Introduction to Collected Papers from the SEED (STEM in Early Education and Development) Conference
Perhaps no two topics in the field of P-12 education have received as much attention in the decade of the 2000s as early childhood and STEM education, so it makes sense that the intersection of these two topics is particularly timely. In the spirit of responding to this convergence, the STEM in Early Education and Development (SEED) conference was held over two full days in May 2010 in Cedar Falls, Iowa. Organized by the Center for Early Education in Science, Technology, Engineering, and Mathematics (CEESTEM) at the University of Northern Iowa, the conference brought together a small group of early childhood and science teachers, administrators, professional development designers, teacher educators, science consultants, researchers, curriculum developers, policy experts, authors, representatives of state departments of education, and science museum professionals.
The goals of the conference were
- to provide an opportunity for leaders in the early childhood and/or science education community to explore critical issues facing the field of early childhood science education;
- to discuss and share work in classrooms and other settings, in research on teaching and learning, and in professional development for teachers; and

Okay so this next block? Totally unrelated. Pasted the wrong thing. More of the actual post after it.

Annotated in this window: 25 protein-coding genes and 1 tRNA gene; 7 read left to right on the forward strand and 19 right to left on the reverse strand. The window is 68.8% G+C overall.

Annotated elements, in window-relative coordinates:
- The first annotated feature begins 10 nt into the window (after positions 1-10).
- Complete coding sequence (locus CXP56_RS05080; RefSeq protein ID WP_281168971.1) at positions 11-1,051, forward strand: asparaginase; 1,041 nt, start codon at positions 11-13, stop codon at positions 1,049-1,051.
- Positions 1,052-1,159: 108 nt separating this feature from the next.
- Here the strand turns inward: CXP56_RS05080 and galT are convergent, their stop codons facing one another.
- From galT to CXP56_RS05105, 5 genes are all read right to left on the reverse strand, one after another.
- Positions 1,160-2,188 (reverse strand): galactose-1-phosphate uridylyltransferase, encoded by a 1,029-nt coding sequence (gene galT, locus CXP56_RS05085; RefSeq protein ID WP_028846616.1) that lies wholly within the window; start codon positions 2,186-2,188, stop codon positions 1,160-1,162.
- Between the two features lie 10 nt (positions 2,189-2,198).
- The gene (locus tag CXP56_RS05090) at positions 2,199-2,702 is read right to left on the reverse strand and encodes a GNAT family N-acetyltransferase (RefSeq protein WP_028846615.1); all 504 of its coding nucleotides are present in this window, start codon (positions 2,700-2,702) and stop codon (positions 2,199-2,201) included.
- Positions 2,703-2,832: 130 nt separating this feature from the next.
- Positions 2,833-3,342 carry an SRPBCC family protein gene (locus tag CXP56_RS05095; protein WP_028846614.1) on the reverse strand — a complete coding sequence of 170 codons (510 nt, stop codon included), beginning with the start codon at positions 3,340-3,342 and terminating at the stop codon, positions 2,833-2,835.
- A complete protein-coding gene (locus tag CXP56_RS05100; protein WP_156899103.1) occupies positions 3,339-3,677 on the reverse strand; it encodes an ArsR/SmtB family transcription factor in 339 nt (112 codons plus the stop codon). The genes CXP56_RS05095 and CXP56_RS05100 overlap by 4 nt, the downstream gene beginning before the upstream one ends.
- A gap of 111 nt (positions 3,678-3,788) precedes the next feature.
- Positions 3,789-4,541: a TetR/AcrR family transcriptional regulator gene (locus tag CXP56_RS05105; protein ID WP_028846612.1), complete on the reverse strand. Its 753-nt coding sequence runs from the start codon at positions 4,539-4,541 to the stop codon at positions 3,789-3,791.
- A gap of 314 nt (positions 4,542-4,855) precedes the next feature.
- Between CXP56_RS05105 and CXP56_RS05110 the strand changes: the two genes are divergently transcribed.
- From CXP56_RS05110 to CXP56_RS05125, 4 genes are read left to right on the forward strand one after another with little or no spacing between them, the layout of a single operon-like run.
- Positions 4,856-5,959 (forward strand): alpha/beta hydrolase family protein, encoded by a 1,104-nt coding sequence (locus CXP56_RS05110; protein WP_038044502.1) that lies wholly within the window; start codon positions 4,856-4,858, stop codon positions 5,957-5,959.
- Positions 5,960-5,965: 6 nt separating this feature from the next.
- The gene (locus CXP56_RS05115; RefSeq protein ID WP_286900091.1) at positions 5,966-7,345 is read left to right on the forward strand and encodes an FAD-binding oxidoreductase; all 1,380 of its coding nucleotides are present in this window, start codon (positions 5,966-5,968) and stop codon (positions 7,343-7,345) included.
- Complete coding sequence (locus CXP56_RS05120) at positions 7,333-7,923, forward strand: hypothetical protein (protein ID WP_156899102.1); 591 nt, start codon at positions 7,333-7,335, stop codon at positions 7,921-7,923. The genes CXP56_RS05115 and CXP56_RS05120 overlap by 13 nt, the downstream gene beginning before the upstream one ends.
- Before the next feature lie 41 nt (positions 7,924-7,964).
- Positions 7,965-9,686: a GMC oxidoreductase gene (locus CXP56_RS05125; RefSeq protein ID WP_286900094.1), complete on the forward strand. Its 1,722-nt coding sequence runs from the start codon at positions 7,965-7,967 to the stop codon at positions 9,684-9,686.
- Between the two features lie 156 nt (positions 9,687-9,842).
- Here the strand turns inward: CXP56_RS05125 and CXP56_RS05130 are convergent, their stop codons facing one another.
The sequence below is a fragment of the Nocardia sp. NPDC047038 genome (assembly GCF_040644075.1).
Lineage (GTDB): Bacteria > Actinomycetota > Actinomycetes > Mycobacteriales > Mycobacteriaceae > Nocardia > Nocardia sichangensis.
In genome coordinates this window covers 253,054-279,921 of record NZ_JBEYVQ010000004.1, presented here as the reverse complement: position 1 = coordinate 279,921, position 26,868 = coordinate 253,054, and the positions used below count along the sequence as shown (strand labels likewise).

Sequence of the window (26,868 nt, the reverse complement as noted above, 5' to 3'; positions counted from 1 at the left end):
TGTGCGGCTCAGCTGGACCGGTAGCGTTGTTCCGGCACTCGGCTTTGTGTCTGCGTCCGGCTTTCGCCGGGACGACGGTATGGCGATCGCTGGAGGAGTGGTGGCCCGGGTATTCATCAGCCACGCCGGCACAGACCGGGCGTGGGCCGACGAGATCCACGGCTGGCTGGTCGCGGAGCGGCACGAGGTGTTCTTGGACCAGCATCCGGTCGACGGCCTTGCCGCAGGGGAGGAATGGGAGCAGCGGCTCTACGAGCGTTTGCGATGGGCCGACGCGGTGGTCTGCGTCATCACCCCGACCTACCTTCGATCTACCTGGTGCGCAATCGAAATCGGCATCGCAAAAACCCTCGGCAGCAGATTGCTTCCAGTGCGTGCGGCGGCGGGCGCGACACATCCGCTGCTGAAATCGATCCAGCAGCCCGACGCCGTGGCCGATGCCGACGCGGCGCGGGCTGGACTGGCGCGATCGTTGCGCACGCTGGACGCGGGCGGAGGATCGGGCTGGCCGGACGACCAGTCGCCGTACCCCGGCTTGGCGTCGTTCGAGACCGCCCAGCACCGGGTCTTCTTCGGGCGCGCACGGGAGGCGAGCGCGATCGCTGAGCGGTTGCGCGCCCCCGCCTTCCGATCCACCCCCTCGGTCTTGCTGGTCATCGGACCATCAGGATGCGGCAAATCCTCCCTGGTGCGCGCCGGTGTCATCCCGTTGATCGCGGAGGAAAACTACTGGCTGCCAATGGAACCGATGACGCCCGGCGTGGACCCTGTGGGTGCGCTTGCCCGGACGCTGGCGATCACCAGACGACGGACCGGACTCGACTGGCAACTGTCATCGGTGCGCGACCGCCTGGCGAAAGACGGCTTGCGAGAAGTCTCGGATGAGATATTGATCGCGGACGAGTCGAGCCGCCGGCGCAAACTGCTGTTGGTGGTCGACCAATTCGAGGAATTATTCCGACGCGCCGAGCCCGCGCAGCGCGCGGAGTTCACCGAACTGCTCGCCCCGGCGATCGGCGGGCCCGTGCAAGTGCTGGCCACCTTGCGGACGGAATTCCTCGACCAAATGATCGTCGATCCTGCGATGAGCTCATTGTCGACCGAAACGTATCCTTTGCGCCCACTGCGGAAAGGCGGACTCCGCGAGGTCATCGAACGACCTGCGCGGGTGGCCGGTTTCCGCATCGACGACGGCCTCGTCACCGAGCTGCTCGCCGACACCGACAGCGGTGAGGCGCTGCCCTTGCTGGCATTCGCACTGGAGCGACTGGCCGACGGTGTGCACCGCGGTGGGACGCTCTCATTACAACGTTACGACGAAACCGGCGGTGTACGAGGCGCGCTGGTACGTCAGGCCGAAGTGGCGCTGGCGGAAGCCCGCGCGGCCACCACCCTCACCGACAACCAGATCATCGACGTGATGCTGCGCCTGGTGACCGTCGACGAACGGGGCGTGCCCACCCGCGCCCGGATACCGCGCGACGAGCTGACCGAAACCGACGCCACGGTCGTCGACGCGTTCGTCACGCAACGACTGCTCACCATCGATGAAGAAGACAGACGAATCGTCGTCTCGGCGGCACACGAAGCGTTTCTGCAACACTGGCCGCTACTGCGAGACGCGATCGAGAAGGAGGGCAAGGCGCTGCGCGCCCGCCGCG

- to set an agenda for moving the field forward.
Attendees were invited to bring posters illustrating their work in science education, and these became the means by which we got to know each other. Nine invited papers were shared with the attendees prior to the conference, so that our valuable time together could be spent in dialogue about the ideas presented in the papers. Instead of formal presentations, authors spoke briefly about the ideas in their papers and in some instances shared videos of exemplary early childhood science instruction. Respondents made brief comments afterward, suggesting issues raised by the papers and setting the stage for discussions. Most of the time was spent in small- and large-group discussions. The tapes of these discussions are being transcribed for later analysis.